The latest evidence of this chronic shortcoming is the selection of the EU’s leadership under its new constitution. As the New York Times notes, “The combination of Belgium’s prime minister, Herman Van Rompuy, for the bloc’s presidential post and Catherine Ashton, the European commissioner for trade, who is British, as foreign policy chief leaves the Union without the high-profile leadership for which many had yearned.”

It would have been a very different situation if Tony Blair had been chosen for the top spot and if, say, Carl Bildt, the former Swedish prime minister and foreign minister, had been chosen as the foreign-policy representative. They would have been a high-profile duo who could have maximized European power. So why choose instead two unknowns of little stature or influence? One suspects that the Europeans chose Van Rompuy and Ashton precisely because they are unlikely to threaten national prerogatives over foreign policy. For all their talk of unity and their actions to achieve some in economic policy, European states remain intensely nationalistic when it comes to the core prerogatives of a nation-state, such as defense and foreign policy. They have little desire to subcontract out those responsibilities to bureaucrats in Brussels. As long as that remains the dominant attitude on the continent — and it shows little sign of changing — the nations of the EU will never achieve the aggregate power that, in theory, the size of their population and economy (both larger than those of the U.S.) would entitle them.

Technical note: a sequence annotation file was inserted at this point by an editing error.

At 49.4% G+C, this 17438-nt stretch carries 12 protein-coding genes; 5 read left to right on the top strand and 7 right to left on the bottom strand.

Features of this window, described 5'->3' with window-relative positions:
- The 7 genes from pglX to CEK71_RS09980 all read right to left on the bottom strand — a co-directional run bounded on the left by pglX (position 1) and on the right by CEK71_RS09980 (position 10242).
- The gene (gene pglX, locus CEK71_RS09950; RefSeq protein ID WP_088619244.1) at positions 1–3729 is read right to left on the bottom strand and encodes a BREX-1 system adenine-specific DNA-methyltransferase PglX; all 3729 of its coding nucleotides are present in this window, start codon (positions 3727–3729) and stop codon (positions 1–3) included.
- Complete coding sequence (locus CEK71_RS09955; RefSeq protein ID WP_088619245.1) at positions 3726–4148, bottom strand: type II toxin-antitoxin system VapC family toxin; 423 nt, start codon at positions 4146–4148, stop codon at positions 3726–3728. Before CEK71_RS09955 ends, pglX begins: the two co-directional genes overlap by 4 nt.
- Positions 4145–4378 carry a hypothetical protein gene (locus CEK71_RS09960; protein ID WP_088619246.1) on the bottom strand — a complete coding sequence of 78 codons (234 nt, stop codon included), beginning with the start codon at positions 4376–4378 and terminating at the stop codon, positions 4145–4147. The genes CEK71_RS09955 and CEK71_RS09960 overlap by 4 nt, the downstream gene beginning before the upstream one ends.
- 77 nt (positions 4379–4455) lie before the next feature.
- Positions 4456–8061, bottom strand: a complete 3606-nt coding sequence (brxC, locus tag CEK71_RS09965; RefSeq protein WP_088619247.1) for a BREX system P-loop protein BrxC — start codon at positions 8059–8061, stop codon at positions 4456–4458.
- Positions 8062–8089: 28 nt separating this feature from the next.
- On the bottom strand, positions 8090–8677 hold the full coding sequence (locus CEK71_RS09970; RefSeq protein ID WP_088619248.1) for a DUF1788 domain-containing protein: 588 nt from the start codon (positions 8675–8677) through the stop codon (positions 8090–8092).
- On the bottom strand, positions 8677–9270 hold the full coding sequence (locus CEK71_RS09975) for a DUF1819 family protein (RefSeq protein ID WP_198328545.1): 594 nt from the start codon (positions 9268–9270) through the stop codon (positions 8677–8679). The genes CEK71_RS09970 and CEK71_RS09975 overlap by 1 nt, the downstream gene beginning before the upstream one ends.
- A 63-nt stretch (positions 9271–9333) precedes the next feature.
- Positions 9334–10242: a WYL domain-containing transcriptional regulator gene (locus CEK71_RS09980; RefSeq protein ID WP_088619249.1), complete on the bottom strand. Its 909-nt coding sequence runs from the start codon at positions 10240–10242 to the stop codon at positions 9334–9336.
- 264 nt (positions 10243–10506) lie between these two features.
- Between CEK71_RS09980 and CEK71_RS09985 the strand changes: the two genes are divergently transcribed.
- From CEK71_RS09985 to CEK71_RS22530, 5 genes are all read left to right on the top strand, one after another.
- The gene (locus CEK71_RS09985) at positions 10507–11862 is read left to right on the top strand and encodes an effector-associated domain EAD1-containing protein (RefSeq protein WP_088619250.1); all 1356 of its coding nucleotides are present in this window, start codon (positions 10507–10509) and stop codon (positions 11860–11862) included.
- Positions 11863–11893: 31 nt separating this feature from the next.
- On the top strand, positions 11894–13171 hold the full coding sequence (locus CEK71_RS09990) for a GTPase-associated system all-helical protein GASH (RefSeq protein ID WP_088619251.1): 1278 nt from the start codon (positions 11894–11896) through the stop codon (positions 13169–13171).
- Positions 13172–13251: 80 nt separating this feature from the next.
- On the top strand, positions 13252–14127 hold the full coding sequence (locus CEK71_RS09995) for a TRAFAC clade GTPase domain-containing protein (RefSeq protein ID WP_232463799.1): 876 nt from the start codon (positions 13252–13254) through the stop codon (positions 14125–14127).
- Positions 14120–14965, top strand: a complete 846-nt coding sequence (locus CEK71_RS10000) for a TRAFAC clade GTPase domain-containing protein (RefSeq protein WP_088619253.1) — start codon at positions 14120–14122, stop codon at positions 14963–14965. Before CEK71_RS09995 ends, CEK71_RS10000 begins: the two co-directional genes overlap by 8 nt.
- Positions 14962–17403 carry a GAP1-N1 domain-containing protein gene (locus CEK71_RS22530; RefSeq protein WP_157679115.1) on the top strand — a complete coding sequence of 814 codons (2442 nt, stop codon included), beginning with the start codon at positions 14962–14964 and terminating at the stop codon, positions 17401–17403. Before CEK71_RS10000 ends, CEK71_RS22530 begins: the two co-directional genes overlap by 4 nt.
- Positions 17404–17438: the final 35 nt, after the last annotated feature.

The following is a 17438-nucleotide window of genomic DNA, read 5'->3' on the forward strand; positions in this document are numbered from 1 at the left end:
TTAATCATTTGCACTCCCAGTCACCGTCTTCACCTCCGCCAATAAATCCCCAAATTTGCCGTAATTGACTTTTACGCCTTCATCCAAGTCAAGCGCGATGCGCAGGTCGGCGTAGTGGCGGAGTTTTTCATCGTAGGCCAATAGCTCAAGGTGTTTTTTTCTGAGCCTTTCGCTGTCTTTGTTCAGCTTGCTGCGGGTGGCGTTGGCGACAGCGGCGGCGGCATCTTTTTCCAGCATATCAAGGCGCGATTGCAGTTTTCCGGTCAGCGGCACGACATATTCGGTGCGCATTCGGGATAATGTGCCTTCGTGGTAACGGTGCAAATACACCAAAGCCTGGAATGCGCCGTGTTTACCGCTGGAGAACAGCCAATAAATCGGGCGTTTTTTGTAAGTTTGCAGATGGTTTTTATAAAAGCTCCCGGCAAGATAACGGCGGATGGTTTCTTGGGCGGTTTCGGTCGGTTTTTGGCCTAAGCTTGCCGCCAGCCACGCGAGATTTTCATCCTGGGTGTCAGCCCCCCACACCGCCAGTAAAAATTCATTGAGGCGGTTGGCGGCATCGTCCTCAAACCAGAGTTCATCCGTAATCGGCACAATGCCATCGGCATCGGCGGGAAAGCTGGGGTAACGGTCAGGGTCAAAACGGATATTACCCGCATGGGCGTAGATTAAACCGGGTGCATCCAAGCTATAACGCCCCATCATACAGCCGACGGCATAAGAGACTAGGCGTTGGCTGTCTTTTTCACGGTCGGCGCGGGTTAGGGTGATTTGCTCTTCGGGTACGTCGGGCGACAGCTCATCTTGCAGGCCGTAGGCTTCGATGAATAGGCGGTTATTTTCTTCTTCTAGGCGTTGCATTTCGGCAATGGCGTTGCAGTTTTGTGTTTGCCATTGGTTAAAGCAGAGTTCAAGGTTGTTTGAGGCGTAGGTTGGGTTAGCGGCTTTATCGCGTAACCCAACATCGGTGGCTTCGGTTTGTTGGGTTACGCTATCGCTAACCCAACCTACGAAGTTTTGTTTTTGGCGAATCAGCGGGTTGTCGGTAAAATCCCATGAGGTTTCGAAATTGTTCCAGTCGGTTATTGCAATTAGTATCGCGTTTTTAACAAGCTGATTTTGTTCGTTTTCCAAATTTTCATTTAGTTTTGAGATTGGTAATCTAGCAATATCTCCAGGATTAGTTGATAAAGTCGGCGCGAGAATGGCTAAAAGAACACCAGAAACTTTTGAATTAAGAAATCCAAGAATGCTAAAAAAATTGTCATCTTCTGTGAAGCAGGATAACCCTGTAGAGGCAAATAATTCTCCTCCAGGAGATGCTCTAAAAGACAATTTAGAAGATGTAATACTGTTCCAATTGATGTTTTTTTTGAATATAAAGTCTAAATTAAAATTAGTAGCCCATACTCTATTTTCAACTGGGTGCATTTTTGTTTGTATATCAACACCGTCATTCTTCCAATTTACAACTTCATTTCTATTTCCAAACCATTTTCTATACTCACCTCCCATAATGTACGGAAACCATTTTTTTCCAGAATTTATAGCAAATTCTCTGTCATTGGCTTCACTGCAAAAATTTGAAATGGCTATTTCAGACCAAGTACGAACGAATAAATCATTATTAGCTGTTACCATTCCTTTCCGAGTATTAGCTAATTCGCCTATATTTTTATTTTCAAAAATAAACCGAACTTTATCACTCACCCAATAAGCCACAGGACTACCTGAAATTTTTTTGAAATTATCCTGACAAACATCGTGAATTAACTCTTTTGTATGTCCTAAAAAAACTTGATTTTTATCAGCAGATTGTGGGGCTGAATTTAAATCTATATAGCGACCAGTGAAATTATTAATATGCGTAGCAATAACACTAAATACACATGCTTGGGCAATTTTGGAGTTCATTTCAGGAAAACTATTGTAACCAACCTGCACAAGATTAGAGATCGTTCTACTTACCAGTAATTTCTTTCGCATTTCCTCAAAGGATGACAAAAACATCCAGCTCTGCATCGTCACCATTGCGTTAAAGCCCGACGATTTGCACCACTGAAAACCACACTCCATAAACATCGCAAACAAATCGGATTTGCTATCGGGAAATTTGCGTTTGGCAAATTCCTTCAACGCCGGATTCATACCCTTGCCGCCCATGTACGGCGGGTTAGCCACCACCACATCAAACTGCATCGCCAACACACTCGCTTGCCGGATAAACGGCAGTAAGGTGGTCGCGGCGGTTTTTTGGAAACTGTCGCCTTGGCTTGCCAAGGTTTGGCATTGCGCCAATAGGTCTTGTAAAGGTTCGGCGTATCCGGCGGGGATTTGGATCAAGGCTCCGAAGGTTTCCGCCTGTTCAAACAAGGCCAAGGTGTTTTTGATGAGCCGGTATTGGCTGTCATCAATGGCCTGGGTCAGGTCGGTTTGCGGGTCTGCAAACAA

For quite a while — for decades, in fact — it has been fashionable to predict the eclipse of American power. What’s changed over the years is the identity of the country that would knock us off the top perch. In the 1930s and for a long time afterward progressive opinion viewed the Soviet Union as the power that would rise to dominance. Then it was Japan. Now it’s China. But another popular claimant for the top spot has also been Europe, especially since European integration has gotten tighter over the course of the last decade. Many pundits expect — and no doubt hope — that the EU will supplant the U.S. as the world’s most influential actor. There are many problems with this analysis but not the least of them is the EU itself, which shows no desire to wield substantial military power and can’t even achieve much policy coherence to make use of the hard and soft power at its disposal.

The latest evidence of this chronic shortcoming is the selection of the EU’s leadership under its new constitution. As the New York Times notes, “The combination of Belgium’s prime minister, Herman Van Rompuy, for the bloc’s presidential post and Catherine Ashton, the European commissioner for trade, who is British, as foreign policy chief leaves the Union without the high-profile leadership for which many had yearned.”